A project can only be completed when its scope is defined clearly. Having a clearly defined work scope ensures precise delivery timelines, prevents scope creep and creates the opportunity to achieve the desired results. Furthermore, it simplifies collaboration and provides the team with a clear picture of the big picture. Even so, work scopes are often too vague, despite their importance.
A lack of clarity about scope results in work bloat, frequent and radical changes, and delivery delays – not to mention possible stakeholder conflicts. As a result, misunderstandings arise due to their divergent visions. For this reason, the work scope must be clearly defined. Let us begin at the beginning.
What is Work Scope?
An outline of work is a document that defines the work that you and your team will complete on a project: project timeline, deliverables, milestones, reports, work details, and the end product that is expected from the party carrying out the work.
A proper work scope aims to ensure that stakeholders and project team members have an equal project vision. Survey results show that 52% of projects had their scope changed within the last year, demonstrating the importance of establishing a clear scope of work.
Here are a few reasons why defining an accurate work scope is difficult.
The Work Scope Is Hard To Define
What causes work scope definitions to be too vague? The most common reason is poor project management. Here are some of the sticky areas that can cause unclearly defined work scopes and result in new issues arising during the course of a project.
- Lack of stakeholder identification. It may not be clear enough at the beginning of the initial step who key stakeholders are and what their primary needs are. Inclusion of everything that falls into the category of “might be necessary” creates an unclear and bloated scope of work.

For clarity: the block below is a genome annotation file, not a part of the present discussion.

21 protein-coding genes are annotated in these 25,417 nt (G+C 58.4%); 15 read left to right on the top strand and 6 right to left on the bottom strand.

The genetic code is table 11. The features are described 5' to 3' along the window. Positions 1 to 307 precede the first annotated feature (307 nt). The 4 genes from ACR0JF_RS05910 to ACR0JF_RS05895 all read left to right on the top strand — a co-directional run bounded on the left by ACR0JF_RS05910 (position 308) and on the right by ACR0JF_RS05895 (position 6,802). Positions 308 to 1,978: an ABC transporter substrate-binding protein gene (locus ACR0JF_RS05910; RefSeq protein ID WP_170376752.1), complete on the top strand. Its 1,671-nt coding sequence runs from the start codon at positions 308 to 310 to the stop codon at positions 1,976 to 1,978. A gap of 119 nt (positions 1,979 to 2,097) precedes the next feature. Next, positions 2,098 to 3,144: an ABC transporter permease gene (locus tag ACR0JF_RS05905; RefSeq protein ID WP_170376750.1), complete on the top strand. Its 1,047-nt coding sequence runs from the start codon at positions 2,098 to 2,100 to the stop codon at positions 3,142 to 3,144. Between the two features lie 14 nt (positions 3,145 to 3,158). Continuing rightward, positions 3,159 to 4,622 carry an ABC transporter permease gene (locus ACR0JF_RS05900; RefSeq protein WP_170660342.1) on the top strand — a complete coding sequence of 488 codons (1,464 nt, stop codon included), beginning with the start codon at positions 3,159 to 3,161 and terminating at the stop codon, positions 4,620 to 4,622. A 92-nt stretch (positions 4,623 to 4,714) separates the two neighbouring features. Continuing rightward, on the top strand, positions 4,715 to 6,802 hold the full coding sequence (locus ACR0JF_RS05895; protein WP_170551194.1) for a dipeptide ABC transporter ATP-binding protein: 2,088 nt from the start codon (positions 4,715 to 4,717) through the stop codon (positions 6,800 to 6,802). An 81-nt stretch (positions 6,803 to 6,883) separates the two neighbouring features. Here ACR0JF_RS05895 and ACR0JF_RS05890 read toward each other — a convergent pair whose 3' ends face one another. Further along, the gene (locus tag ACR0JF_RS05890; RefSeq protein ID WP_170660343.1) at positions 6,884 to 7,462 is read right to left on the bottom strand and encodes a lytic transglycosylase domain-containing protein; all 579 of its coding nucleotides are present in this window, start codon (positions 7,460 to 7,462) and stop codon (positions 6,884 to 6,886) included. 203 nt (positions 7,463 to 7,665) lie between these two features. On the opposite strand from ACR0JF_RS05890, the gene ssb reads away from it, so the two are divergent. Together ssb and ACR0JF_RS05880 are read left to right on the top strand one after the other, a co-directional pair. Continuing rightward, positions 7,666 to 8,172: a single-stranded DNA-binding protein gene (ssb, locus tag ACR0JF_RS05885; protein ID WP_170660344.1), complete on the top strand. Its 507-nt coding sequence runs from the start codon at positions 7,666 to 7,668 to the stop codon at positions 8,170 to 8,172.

- Lack of prioritization. A lack of thoughtful approach is not uncommon in chaotic and hectic environments, resulting in unclear priorities and scope bloat.
- Unwillingness to say no. Customers and stakeholders often insist on what they want. The inability of the project manager to say no results in the scope of work being extended and scope outlines being blurred.
It is common for projects and requirements to be described in high-level terms, which adds to scope definition difficulties. Early on, the amount of work to be done is not entirely clear, and it’s quite possible that something important could be overlooked. Defining priorities and structuring work processes are difficult. How can project managers accomplish a clear project work scope?
Clearer Work Scope: First Steps
Certain steps help managers clarify the scope, priorities, and results of a project regardless of its size and requirements. As a project manager, here are some ways to reduce work scope uncertainty early on in the project.
Identify stakeholder visions. Communicate with key stakeholders to learn more about their expectations and requirements. Include them in the planning process and utilize their input to define a clear scope of work.
Establish product specifications. Begin with the product’s key features. Engage your clients and stakeholders in the prioritization process by learning about their needs and priorities. Be specific about what you will and won’t do. Defining what will not be done in a project is sometimes as important as defining works that must be done. This eliminates misunderstandings regarding work scope and prevents scope creep.